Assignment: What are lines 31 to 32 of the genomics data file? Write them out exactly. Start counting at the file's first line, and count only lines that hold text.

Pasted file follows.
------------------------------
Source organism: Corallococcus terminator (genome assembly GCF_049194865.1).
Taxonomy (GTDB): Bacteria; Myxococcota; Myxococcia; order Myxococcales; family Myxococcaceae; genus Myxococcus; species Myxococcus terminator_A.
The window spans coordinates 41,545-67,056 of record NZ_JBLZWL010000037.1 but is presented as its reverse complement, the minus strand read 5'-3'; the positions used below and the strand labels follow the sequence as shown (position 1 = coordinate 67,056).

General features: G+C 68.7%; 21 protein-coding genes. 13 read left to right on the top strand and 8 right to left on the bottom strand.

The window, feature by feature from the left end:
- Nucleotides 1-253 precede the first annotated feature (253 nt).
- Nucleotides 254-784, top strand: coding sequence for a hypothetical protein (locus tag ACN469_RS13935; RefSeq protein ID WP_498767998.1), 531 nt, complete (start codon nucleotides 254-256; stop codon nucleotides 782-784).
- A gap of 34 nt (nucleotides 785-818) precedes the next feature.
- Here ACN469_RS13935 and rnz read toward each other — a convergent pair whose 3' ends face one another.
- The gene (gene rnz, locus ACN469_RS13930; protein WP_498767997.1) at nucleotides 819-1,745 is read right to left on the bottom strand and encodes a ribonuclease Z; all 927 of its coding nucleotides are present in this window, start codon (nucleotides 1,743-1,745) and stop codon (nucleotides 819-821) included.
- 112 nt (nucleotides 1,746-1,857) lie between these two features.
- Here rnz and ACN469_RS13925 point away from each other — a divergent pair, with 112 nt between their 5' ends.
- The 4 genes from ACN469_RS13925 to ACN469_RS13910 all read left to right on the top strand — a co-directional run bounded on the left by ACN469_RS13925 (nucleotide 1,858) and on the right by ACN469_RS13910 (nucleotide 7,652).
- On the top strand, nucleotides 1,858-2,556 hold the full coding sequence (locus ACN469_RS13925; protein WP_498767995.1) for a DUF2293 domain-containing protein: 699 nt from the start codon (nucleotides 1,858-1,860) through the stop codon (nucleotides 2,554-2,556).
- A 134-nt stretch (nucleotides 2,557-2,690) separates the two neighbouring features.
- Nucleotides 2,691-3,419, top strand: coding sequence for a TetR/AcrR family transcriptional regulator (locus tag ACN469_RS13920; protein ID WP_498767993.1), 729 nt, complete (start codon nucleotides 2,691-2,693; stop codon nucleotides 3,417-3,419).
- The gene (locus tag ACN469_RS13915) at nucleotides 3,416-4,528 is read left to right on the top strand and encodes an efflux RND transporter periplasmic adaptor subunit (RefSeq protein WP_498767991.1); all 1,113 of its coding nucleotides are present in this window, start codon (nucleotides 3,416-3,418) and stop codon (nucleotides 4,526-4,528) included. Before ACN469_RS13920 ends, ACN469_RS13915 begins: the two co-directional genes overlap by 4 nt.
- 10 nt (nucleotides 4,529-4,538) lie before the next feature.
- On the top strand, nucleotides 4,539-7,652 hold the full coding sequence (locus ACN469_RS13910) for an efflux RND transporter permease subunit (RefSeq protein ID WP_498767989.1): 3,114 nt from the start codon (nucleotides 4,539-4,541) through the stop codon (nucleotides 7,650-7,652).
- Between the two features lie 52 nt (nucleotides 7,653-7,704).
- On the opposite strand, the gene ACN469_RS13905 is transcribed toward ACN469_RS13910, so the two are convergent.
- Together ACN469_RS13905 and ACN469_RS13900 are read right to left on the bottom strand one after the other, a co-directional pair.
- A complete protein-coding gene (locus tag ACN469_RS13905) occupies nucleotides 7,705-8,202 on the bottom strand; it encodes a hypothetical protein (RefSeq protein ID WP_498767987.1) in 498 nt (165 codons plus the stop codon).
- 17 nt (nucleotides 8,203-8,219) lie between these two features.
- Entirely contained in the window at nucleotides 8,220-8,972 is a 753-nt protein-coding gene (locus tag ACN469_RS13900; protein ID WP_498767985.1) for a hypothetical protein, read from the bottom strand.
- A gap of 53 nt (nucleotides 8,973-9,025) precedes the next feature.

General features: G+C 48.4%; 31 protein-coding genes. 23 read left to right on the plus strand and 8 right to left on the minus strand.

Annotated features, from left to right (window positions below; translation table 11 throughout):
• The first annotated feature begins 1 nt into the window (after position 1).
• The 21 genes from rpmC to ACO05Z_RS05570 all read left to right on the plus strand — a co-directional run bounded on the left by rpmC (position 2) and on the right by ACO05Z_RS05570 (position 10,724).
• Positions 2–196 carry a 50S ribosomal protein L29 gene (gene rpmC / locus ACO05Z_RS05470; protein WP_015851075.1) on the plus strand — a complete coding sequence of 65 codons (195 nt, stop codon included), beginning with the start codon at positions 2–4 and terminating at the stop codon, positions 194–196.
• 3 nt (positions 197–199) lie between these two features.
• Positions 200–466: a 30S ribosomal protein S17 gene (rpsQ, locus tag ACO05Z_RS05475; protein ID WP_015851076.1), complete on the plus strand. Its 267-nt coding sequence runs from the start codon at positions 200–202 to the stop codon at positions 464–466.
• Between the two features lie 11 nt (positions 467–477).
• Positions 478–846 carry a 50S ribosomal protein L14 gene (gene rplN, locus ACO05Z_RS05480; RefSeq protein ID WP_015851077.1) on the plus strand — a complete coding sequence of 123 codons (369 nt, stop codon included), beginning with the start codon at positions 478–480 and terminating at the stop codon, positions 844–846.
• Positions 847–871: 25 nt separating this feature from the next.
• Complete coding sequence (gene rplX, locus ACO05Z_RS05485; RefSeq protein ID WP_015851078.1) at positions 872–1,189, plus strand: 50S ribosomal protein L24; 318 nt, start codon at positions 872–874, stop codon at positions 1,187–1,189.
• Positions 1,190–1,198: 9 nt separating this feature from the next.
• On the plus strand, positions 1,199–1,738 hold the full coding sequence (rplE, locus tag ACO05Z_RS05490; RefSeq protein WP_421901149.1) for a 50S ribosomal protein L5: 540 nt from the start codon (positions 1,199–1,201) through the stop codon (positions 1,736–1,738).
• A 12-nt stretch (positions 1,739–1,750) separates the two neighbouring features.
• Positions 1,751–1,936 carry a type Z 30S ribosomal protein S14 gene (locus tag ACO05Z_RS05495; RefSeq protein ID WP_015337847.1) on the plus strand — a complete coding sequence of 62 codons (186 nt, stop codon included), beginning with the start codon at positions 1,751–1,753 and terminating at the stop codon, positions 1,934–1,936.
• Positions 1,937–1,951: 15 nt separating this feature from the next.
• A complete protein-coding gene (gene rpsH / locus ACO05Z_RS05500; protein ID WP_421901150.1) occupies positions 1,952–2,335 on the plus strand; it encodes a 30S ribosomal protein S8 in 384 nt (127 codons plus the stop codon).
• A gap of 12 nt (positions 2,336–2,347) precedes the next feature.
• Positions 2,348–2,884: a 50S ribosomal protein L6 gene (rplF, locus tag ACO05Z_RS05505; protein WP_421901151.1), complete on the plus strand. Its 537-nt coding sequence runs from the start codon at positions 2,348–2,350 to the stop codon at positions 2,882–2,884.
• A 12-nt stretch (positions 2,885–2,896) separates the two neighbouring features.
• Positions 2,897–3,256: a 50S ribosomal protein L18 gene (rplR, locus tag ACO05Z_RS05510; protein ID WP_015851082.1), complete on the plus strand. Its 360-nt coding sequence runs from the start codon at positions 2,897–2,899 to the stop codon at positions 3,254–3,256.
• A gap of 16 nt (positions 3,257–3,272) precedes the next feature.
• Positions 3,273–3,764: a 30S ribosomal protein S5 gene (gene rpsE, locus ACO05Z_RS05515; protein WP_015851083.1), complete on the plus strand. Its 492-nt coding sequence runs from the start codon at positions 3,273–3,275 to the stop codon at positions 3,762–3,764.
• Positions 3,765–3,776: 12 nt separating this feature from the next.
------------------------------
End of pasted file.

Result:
• Positions 2–196 carry a 50S ribosomal protein L29 gene (gene rpmC / locus ACO05Z_RS05470; protein WP_015851075.1) on the plus strand — a complete coding sequence of 65 codons (195 nt, stop codon included), beginning with the start codon at positions 2–4 and terminating at the stop codon, positions 194–196.
• 3 nt (positions 197–199) lie between these two features.